Some years ago, Chirac had publicly criticized CNN and the BBC which he denounced as an expression of Anglo-Saxon hegemonic culture and unilateral views on foreign affairs France strongly disagree about. Although they usually rely on their ONGs and unofficial channels to fuel anti-Americanism and anti-Bush feelings everywhere they can (including on the U.S. soil) at least for the sake of officially save the appearances of normal and acceptable diplomatic relations, they are in revenge unable to keep on that political correctness when important issues arise (i.e. major resolutions at U.N. Security Council).

    France 24 intends to beam in three languages which are French, English, and Arabic. Now that this program has been launched and is already broadcasting they claim their main goal is to challenge Al-Jazeera.
    But, doubtless they’ll use France 24 as anti-American propaganda channel each time such important issues on foreign affairs involving the U.S. interests will arise at the U.N. or else. Just things will be more subtle than what does the Syrian TV station so as to stay hovering on the fringe of the diplomatically “tolerable.?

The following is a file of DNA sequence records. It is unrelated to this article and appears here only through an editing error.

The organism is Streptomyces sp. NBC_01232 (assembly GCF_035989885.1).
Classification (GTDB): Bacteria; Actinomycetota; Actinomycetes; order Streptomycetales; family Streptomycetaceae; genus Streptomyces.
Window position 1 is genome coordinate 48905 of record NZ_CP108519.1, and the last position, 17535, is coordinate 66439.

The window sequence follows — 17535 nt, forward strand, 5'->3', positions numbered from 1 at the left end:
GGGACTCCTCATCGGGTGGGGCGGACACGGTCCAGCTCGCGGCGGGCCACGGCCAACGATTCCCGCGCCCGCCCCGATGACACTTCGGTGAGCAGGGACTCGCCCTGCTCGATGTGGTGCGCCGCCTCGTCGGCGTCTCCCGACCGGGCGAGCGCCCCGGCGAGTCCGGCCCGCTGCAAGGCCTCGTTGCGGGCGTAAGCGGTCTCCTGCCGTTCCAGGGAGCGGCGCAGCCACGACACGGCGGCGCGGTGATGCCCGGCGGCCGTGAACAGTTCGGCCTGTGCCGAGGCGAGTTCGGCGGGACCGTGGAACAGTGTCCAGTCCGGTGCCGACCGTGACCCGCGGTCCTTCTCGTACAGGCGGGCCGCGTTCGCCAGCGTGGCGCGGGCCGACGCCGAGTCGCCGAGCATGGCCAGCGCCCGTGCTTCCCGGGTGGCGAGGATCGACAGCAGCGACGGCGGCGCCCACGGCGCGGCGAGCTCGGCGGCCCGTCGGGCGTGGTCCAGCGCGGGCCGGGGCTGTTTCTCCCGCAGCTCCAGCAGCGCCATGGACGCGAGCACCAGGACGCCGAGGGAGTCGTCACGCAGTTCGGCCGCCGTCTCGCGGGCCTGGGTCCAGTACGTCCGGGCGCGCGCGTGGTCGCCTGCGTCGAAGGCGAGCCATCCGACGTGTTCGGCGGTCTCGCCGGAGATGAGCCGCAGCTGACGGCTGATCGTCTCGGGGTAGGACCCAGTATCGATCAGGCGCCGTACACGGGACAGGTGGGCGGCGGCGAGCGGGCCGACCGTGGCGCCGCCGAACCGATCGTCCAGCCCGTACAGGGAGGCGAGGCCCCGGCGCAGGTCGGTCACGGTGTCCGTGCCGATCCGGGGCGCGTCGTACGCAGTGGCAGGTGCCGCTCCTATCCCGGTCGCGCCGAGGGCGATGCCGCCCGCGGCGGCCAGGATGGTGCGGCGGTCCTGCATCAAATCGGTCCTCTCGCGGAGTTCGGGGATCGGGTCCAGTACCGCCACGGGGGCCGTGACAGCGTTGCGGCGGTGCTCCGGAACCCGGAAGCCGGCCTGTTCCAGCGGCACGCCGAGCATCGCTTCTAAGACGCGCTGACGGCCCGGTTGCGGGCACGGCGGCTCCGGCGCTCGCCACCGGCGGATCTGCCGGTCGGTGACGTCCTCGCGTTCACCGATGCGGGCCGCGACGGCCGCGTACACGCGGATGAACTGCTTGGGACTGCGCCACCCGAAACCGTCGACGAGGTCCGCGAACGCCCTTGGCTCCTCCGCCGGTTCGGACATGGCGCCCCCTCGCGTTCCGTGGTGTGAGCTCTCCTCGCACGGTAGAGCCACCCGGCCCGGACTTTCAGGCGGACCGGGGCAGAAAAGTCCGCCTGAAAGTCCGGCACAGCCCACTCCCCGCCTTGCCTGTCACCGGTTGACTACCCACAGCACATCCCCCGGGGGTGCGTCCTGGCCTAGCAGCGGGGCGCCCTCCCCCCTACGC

But the good news is that the Frogs will never have the strength and means to challenge the U.S-English worldwide broadcasting capacities and consumed experience in this domain. Beside, U.S. broadcasting capacity in the Middle East and elsewhere in the World do not limit to CNN. There are also the Voice Of America (VOA), Radio Farda, Al-Hurra, Radio Sawa, Radio Farda, Radio Free Europe/Radio Liberty, and Radio-TV Marti which are each and all placed under the aegis of the U.S. Broadcasting Board of Governors.